Chris Disspain: Mike, can I give you a real example about proper authority? In Australia we have as I said protocols with various government agencies and I don't think there would be any argument that the Australian federal police, for example, and so on, the Australian Consumer Commission.
But we were approached the other day by one of our local councils who are the smallest area of government if indeed you can call them government at all, and their parking inspectors were asking for access to the WHOIS database on the grounds that "we're law enforcement officers and we're entitled to it." So you have to be very careful about making judgments. If you say if it's government, it's okay. Maybe it isn't. It depends what you mean by government, so you have to be very, very careful.
Stephane Bruno: good morning. My name is Stephane Bruno from UNDP Haiti.
I see that the discussion for the WHOIS system, we want to choose between a restrictive system or a real open one. I believe we should come to a flexible one because what we can say is that national laws in different countries depend on the conception of the society we have in this country.
For example, in some developing countries, in some villages, everybody knows everybody and everybody knows where everybody lives so we don't really have this concern about protecting our identity. But in other industrialized, really developed countries, where in the city you rarely meet people you know in the industry, you have more and more concerns about protecting your privacy. So we should find a way to accommodate all the situations because we have two extremes and have a flexible system.
Second, we need to have two different policies. I repeat here what Vittorio said. because collecting data is one thing, publishing it is something else. We can have a flexible system that allows us to collect whatever information we need and have a flexible policy also to know exactly what we publish based on the different laws and situation in different societies.
So that's what I wanted to say. Thank you.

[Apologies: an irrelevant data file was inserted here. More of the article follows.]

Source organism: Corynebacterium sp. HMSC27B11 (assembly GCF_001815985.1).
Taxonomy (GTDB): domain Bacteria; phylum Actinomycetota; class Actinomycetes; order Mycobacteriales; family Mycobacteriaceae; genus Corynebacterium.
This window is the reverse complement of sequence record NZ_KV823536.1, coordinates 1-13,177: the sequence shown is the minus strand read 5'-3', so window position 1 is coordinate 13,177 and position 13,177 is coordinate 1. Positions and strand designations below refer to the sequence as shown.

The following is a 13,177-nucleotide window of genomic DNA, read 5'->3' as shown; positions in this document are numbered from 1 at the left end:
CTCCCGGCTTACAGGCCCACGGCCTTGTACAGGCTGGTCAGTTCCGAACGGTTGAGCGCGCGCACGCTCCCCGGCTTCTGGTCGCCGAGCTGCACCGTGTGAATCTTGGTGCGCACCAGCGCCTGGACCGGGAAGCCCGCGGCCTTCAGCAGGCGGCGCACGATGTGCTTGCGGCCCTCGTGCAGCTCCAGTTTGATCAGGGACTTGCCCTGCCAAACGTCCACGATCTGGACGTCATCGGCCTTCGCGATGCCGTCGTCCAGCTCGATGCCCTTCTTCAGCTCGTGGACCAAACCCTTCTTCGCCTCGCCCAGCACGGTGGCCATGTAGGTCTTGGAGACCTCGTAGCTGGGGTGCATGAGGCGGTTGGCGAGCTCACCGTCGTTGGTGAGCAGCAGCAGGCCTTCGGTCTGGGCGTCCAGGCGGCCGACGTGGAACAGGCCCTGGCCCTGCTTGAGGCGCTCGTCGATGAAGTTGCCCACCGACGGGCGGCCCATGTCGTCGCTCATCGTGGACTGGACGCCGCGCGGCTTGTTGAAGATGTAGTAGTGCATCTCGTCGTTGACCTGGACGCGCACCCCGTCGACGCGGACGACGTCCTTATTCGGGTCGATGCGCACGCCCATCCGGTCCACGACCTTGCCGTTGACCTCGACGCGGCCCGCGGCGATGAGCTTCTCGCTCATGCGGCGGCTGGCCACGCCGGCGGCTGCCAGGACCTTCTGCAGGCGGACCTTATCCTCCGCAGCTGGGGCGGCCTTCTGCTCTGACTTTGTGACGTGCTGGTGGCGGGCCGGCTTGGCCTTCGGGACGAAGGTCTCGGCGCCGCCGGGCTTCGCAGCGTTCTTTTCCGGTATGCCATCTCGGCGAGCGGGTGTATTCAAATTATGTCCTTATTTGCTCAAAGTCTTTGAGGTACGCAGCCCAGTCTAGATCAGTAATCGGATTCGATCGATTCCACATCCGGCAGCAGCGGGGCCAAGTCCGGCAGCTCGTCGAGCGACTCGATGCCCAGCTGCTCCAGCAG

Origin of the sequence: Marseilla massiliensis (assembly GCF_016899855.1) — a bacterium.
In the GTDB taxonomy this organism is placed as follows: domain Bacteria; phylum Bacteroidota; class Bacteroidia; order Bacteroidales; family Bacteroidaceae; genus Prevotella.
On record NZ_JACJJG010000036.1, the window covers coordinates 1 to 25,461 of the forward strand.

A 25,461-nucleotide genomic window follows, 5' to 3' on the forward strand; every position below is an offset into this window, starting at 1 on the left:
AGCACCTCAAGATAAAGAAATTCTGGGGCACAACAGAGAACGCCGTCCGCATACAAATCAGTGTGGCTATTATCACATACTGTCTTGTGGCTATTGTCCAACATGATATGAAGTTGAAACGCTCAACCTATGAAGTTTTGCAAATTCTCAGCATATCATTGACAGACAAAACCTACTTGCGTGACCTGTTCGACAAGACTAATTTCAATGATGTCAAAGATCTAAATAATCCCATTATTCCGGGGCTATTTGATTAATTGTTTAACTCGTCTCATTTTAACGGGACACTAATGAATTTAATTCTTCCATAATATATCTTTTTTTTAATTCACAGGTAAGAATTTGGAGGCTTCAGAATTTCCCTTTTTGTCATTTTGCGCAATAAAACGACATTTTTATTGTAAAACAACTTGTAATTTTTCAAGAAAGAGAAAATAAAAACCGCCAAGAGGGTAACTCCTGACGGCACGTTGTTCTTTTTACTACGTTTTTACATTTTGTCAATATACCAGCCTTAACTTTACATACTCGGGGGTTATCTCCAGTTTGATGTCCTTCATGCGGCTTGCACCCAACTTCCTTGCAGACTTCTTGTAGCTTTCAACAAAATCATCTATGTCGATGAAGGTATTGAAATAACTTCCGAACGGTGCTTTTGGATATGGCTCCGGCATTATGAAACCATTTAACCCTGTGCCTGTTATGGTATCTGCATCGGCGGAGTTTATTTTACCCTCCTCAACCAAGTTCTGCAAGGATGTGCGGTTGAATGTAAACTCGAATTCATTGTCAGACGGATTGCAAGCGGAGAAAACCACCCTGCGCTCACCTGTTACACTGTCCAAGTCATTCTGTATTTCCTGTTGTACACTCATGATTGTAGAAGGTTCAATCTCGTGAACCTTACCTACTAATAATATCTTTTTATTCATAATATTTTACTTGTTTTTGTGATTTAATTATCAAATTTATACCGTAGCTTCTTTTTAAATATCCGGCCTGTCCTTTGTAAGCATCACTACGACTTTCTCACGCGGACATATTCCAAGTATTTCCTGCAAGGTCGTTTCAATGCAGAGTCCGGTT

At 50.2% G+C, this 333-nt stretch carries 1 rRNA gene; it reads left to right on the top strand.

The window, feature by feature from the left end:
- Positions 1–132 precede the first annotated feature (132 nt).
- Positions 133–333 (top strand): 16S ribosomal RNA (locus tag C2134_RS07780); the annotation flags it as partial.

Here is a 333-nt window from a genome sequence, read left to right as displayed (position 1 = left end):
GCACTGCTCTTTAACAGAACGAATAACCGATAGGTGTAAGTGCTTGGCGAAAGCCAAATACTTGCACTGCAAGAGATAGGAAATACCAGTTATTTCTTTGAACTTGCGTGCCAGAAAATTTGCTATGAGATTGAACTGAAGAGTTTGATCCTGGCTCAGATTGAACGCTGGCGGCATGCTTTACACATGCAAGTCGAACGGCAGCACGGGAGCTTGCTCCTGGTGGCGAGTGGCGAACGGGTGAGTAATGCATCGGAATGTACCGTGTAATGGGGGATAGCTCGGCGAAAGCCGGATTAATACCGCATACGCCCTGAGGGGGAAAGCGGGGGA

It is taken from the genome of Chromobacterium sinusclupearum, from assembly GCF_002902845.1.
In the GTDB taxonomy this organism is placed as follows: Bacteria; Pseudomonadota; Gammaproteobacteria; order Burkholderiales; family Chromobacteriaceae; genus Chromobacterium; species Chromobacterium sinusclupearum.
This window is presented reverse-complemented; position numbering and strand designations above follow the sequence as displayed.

Michael Roberts: thank you.
Panel, do you have any more comments?
Well, that wraps up the third session this morning. Let's give our panelists a hand.
Michael Roberts: we'll very shortly go into some words from Bruce Tonkin on the current status of the GNSO's work on WHOIS and plans.
Bruce Tonkin: okay. In the interest of time, I might as well start.
I'm here in a slightly different role. I have a number of different roles. This role is as acting chair of the GNSO WHOIS steering committee.
The GNSO decided after -- earlier this year, the ICANN staff produced an issues report on WHOIS, and there were around 20 issues identified. Then there was a workshop in Montreal where people also raised further issues that they had, and we were starting to get a sense of the concern in the community about different aspects of WHOIS.
We decided to form a steering group within the GNSO to determine what are the highest priority issues, and how should we structure further policy development work on those issues.
So far, the steering group identified three distinct areas. One, and we've heard quite a bit about this today, is limiting the data mining of contact information. The second one is reviewing what data is currently collected, is all that data necessary, and reviewing what data is displayed and working out whether we should perhaps restrict the amount of data displayed or perhaps choose to display different data to different people. And thirdly, accuracy has continuously been mentioned as a key issue for users of the WHOIS information.